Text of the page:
Back at AYB

We are back at Atlantic Yacht Basin (AYB) for some rest, clean-up, and provisioning before we start the next leg of the trip south though the Intracoastal Waterway (ICW).  It is the Autumn boat migration season and the AYB moorage, maintenance yard, and fueling dock are very busy.  Boats come and go every day.  Every hour the bridge opens and a new collection of boats streams through.

Boats on parade
One of the most entertaining aspects of being docked at AYB is the non-stop parade of boats of all sizes, shapes, and purposes.  This time of year, the activity is especially high.  The Annapolis Boat Show just ended and apparently everyone is headed south.  Great Bridge opens every hour and the boats come through our “front yard”.  Along with the recreational boats, the canal carries a large amount of commercial traffic.

Barges carry everything under the sun… some of the loads are so large we cannot imagine how they will fit through the bridge, make the tight turn, and squeeze into the locks.  The tug captains are masters of their trade!

These two tugs had really long sections of pipe that they somehow floated between them.

Two camouflaged serious-looking Navy patrol boats show up one afternoon.  No surprise that the bridge tender did not make them wait for the next regular opening.  The boats sat silently for a few minutes drifting past our docks, machine guns ready, and then passed through the bridge, opening especially for them.

Around AYB
We take some time to enjoy the ambiance and cooler weather.
Mist rises from the warm water in the cold morning air.

Turtles sun themselves on our dock (we named the little guy Dan).

Small trees are sprouting out of the dock poles.

We hoist the Lake Whatcom Motorboat Club burgee.

We do some food shopping to prepare for our trip south.  The local blue crabs looked very interesting, but we decide to pass on them for more “easy to prepare” meals.

Our friend Gale prepares to battle the spiders on his boat "Worknot".  Worknot is a 57' Nordhavn.

Karl finally gets a chance to practice flying his new drone and gets a picture of Bravo at the AYB dock.

The drone also shows the marshland just on the other side of the canal at AYB.

"Sailor" is 1 of 2 canine mascots aboard Clark & Michelle's 47' Nordhavn "Roam".  Clark helped with the setup of Karl's drone while at AYB.

Field Trips!
Northwest River Park
We found an app that provides information about trails in the Chesapeake area. We decided to explore Northwest River Park because it offered several hiking options. The paths followed several lazy creeks and some people were canoeing through still green water. One of the bridges over the creek is decorated with carved Tiki heads. We are not sure of the significance since we are sure tikis are not native to this part of the world.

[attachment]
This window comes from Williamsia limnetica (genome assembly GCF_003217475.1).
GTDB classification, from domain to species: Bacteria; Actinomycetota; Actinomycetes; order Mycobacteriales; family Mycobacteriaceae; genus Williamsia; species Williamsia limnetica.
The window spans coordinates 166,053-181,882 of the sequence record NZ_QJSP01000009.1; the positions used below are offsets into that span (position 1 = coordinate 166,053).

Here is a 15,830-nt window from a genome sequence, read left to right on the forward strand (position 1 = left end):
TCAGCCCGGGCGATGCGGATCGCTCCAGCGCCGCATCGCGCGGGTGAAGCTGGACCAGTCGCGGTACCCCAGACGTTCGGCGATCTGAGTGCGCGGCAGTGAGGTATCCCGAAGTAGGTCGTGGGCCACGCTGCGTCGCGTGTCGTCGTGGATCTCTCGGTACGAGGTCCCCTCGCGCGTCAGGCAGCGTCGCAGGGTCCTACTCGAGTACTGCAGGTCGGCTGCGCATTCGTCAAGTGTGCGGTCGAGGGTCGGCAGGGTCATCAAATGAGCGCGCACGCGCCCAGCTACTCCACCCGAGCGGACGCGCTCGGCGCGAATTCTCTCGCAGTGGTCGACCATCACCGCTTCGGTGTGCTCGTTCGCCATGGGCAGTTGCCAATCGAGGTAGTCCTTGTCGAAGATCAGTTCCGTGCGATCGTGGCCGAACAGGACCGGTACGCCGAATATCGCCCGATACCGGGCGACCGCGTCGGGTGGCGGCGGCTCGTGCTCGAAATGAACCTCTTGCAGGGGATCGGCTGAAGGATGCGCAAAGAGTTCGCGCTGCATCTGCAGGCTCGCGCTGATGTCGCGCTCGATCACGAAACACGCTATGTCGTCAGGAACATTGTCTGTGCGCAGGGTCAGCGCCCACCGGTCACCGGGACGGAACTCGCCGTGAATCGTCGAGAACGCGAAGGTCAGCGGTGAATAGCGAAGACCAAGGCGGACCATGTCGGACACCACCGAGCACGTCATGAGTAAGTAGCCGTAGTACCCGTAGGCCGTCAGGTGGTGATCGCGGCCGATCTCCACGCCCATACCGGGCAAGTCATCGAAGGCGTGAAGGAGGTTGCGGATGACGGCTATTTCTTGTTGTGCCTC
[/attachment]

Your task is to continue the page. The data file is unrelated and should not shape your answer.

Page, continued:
As it turns out, the staff at the park were also preparing for their annual Halloween Hayride scheduled to take place that evening. As we followed the trail, the woods were filled with ghosts, goblins, zombies, giant spiders, an alligator, and all sorts of scary creatures. It was creepy seeing these displays in daylight, it must be really freaky in the dark!!

Great Dismal Swamp
We found another hike/bike path in the app that was close by.  This hike is part of an eight-mile section of the Dismal Swamp Canal tow path, that was made into a highway, and was now converted into a walking/bike trail.  We pack up the folding bikes into the rental car and check it out.  The trail is a paved road following the canal.  Signs along the way explain the history of the construction of the canal by slaves.  The project was done with the most rudimentary tools and under severe conditions.  It took twenty-three years to complete.

Kitty Hawk
A one hour drive south is the Outer Banks and Kitty Hawk, North Carolina.  We make a day trip to the National Monument commemorating the first powered flight by the Wright brothers.  We wander the grounds, peek into the replica buildings and wonder at the unbelievable amount of determination and grit that was necessary to accomplish this feat with the rudimentary tools and information available.  Two men, without a high school education, working mostly on their own to master powered flight.  Surely one of the inventions that changed the world.
We wondered how the Wright brothers choose Kitty Hawk, and some of the displays explain the unique qualities of the local geography and weather.  Apparently, Kitty Hawk is home to the tallest sand dunes on the east coast, and almost continual winds.

Jockey Ridge
We drive a little further south, to Jockey Ridge State Park, and hike out onto the dunes to see for ourselves.  This is what the landscape looked like when the Wright brothers made their flight.  Today, tourists can try out a hang glider to soar over these dunes that are the birthplace of flight.  Since it is a grey day, we do not see any gliders in action.  Instead, they are slowly being swallowed by the shifting sand dunes.

Well, the nights are getting colder.  It is time to move on to the ICW and head south.


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